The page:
Intuitionists are making this fallacy because they have made a bad assumption–they are assuming that our moral philosophy is about revealing the way in which human beings act in a morally just manner. There is some pre-existing belief that people are naturally good and naturally moral, so if a moral theory contradicts what people naturally do, it cannot be correct. This assumption is, in turn, another example of the is-ought fallacy. Just because people behave in a variety of ways does not mean that those behaviours are moral. The intuitionists are assuming a human nature that is generally moral when in fact what we may have–and what utilitarianism suggests–is a human nature that is generally immoral. You and I do not donate our kidneys because there’s some reason we morally shouldn’t bother, we don’t do it because we’re self-obsessed and not particularly nice or good.

This isn’t our fault–we are not wired to be good in the first place. There is evidence of something called “Dunbar’s Number“, the maximum number of people with whom one of us can individually form social relationships with, usually thought to be between 100 and 230, with the number 150 having been made famous by Malcolm Gladwell in The Tipping PointOne of the consequences of this limit to our ability to have social relationships with large numbers of people is that we do not conceive of strangers in the same way that we conceive of people who are inside our social circle. Importantly, this is not because we are choosing not to, but because it is physically and intellectually impossible for us to do so.

One of the common observations made in modern society is that man’s intellectual and reasoning capabilities have outrun man’s emotional and moral capabilities. This is a key manifestation of the principle–if we are all free and equal people whose individual quality of life matters just as much to the total social good as that of everyone else, then we should all give up our kidneys and blood to each other freely whenever they are needed. No one should ever die from the lack of a working kidney ever again. Logically, we can see how this is true, but we don’t accept and implement the results of this logic because emotionally and morally we are backward.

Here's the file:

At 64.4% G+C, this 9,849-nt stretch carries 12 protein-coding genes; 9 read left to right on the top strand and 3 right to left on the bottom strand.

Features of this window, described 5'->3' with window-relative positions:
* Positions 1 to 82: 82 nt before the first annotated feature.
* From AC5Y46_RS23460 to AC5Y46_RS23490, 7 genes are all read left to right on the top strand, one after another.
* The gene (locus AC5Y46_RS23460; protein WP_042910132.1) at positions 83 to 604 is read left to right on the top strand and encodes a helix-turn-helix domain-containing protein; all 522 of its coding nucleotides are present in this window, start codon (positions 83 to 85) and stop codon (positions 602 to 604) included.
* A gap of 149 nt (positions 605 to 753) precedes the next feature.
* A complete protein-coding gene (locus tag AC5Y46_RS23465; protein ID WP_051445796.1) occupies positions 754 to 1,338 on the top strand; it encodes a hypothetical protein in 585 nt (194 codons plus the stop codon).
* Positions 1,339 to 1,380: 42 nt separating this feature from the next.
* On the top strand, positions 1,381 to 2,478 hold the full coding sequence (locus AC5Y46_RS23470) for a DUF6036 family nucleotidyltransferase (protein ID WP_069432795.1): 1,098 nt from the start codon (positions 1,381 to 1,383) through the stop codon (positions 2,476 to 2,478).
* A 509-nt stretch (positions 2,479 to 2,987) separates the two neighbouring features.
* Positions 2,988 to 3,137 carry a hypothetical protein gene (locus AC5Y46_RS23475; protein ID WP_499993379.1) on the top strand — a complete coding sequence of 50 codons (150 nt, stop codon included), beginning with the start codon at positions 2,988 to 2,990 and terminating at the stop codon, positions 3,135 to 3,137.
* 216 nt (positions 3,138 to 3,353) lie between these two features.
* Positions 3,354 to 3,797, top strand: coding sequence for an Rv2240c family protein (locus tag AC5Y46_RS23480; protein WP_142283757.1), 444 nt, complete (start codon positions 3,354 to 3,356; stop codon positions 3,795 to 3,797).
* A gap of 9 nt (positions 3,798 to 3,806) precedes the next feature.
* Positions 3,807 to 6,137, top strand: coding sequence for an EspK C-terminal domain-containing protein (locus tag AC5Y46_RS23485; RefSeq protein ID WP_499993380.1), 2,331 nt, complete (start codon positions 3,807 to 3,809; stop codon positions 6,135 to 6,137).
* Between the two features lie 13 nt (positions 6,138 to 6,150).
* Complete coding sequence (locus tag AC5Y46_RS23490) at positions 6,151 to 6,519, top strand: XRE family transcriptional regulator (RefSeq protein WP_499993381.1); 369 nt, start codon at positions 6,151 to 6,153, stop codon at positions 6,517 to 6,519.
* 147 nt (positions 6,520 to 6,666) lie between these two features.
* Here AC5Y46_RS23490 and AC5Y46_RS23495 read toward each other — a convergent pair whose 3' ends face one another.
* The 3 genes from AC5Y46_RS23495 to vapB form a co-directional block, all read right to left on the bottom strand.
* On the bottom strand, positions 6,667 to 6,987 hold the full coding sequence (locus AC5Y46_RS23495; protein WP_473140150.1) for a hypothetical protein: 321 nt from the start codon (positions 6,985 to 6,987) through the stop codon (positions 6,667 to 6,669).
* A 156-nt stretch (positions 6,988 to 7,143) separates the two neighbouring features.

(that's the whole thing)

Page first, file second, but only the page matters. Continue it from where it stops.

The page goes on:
Armed with this knowledge that our intellectual and reasoning capabilities dwarf our emotional and moral capabilities, the rational thing to do is to subjugate our emotional and moral intuitions wherever possible to ethical principles grounded in our reasoning. “This feels wrong” should lose to “I think this is right” every time. The very fact that we still have these primitive emotional and moral reactions that contradict our reasoning means that we will struggle perpetually to do the right thing and overcome our inherent self-focus and inward moral attitudes, but this is no reason that we should not put forth a concerted effort. Just because utilitarianism sometimes “doesn’t feel right” doesn’t mean it isn’t right. It means we’re letting the primitive elements of our being defeat the developed elements in the great internal battle over what to do. Our developed traits won’t always win, but we should always fight for them as best we can. This doesn’t merely apply to utilitarianism, but to all elements of philosophy and politics in which a visceral emotional or intuitive reaction is used to dismiss what our brains rationally understand to be the correct course of action.